2016 Presidential Preferences of the Federal Government Community

By on May 5, 2015 in Current Events with 171 Comments

Federal employees and retirees understandably have a strong interest in political issues as election results have a direct impact on their working environment. So, while it is very early in the process of selecting the next President of the United States, more than 4000 FedSmith.com readers took the time to express their preferences among likely and declared candidates for the office.

At this stage, it is clear that readers who identify themselves as Democrats have a strong preference for Hillary Clinton as their candidate. There are many more Republican possibilities for the office so the votes are more scattered among more people.  But, among those who identify themselves as Republicans, there is a strong preference for Marco Rubio as the Republican nominee.

Several results stand out in this early survey. First, Marco Rubio has a strong lead among Republican and independent voters. He leads the rest of the Republican field among both of these voter groups. While it is not a surprise that Hillary Clinton is the strongest candidate for the Democrats, what is surprising is that almost 52% of independent voters indicated they would not vote for a Democratic candidate. Among independents, only 28% indicated they would not vote for a Republican candidate.

The survey asked respondents to state their party affiliation, if any. Here are how respondents described their affiliation (results are rounded to the nearest whole number):

  • Independent: 37%
  • Republican: 30%
  • Democrat: 26%
  • Libertarian: 3%
  • Other: 4%

71% of those responding are current federal employees and 25% are retired federal employees. Much smaller percentages are active or retired military, federal contractors or a few listed “no affiliation with the federal workforce”.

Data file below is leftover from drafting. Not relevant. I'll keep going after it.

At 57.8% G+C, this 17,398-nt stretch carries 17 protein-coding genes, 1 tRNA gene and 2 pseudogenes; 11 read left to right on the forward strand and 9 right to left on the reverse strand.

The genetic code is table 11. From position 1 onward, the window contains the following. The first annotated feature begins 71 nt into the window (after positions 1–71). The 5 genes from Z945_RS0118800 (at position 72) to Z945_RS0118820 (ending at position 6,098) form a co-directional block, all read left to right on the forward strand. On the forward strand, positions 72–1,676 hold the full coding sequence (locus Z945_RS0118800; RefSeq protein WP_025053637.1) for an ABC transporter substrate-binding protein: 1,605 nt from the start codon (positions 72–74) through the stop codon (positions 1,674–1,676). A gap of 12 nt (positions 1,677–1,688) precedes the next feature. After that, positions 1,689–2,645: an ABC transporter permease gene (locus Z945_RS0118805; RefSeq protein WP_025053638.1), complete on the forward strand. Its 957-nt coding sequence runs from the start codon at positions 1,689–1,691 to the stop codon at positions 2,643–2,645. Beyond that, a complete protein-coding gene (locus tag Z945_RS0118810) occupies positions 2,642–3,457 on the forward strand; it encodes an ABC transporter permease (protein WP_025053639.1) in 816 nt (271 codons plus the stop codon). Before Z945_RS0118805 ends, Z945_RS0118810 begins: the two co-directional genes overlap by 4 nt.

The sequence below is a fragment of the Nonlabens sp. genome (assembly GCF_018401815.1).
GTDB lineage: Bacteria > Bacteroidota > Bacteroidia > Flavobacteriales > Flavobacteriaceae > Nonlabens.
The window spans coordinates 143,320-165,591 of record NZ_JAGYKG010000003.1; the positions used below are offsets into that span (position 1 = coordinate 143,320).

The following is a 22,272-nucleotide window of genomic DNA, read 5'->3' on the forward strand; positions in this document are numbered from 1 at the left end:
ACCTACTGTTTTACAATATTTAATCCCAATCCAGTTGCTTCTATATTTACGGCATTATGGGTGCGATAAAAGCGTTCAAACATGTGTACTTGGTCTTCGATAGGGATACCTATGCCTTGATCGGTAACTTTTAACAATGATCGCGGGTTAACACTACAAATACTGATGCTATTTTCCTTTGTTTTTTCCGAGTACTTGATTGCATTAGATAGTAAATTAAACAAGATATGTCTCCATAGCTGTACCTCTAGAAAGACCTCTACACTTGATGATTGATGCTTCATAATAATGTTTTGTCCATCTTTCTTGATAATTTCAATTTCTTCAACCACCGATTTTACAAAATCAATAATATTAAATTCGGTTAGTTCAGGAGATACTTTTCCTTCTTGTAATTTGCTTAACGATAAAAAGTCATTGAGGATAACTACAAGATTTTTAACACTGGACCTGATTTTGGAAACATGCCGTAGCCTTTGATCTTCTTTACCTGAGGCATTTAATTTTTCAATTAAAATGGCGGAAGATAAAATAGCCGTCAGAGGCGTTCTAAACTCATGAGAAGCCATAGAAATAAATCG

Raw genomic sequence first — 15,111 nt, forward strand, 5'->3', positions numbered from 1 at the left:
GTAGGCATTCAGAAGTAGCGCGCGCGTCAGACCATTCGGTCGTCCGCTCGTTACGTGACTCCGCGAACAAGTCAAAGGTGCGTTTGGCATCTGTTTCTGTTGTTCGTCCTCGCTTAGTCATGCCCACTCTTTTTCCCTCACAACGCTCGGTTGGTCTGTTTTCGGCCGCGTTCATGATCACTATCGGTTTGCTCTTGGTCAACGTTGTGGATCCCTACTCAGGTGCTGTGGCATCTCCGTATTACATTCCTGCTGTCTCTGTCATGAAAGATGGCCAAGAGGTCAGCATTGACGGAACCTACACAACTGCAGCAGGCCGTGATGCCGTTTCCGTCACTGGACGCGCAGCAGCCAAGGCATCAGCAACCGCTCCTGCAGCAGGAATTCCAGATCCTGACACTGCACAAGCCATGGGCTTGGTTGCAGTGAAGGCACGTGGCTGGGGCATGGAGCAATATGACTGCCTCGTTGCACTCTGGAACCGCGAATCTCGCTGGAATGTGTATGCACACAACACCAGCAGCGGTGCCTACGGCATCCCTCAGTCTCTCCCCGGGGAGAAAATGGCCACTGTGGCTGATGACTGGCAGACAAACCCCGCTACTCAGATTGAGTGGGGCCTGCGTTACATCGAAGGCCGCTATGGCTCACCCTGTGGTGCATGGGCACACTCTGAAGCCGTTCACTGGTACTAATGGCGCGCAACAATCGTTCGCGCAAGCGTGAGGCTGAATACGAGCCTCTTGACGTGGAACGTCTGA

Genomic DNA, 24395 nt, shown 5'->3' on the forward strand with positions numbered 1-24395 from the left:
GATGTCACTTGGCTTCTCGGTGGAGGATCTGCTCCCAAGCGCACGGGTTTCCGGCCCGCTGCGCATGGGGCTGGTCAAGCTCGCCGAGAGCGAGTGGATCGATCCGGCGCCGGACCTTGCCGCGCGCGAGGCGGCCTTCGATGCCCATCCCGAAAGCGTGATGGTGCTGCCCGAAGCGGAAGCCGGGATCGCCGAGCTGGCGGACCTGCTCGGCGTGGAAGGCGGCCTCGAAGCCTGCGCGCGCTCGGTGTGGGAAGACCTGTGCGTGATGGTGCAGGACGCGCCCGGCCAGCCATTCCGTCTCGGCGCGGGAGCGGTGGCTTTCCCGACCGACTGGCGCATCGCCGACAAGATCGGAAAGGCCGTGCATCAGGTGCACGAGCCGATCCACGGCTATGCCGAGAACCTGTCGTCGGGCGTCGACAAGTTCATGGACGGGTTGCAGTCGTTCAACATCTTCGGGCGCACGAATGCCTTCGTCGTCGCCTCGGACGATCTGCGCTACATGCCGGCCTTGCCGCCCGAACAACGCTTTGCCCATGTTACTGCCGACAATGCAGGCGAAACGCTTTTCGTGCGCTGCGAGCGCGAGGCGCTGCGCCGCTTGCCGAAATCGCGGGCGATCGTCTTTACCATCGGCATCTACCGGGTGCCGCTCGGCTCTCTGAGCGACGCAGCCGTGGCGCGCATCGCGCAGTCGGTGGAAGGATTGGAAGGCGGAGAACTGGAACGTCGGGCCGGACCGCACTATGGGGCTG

All Respondents

Among all respondents, here are the top selections for the Democratic nominee for president:

  • Hillary Clinton: 31%
  • Joe Biden: 3.9%
  • Martin O’Malley: 3.7%
  • Other: 8.3%
  • I would not vote for a Democratic candidate: 53%

Here are the results for the Republican candidate preferences among all respondents:

  • Marco Rubio: 11.6%
  • Jeb Bush: 10%
  • Ted Cruz: 8.4%
  • Mitt Romney: 6.4%
  • Rand Paul: 6.2%
  • Mike Huckabee: 4.9%
  • Chris Christie: 4.1%
  • John Kasich: 2.8%
  • Paul Ryan: 2.4%
  • Carly Fiorina: 1.9%
  • Lindsay Graham: 0.9%
  • Other: 8.7%
  • I would not vote for a Republican candidate: 31.7%

Democratic Voters

At this early stage, the preferences of party loyalists plays a major role as candidates will be running in primary contests. Among Democrats only, here are their expressed preferences for a candidate:

  • Hillary Clinton: 73%
  • Joe Biden: 6%
  • Martin O’Malley: 3.6%
  • I would not vote for a Democratic candidate: 6%
  • Other Democrat candidate: 10.7%

Republican Voters

Here are Republicans’ preferences for a candidate:

  • Marco Rubio: 20.6%
  • Jeb Bush: 13.4%
  • Ted Cruz: 14.3%
  • Mitt Romney: 10%
  • Mike Huckabee: 8.1%
  • Rand Paul: 5.96%
  • Chris Christie: 3.7%
  • Paul Ryan: 3.7%
  • Carly Fiorina: 2.7%
  • John Kasich: 3.1%
  • Lindsay Graham: 1%
  • I would not vote for Republican candidate: 1.4%
  • Other: 12.2%

Independent Voters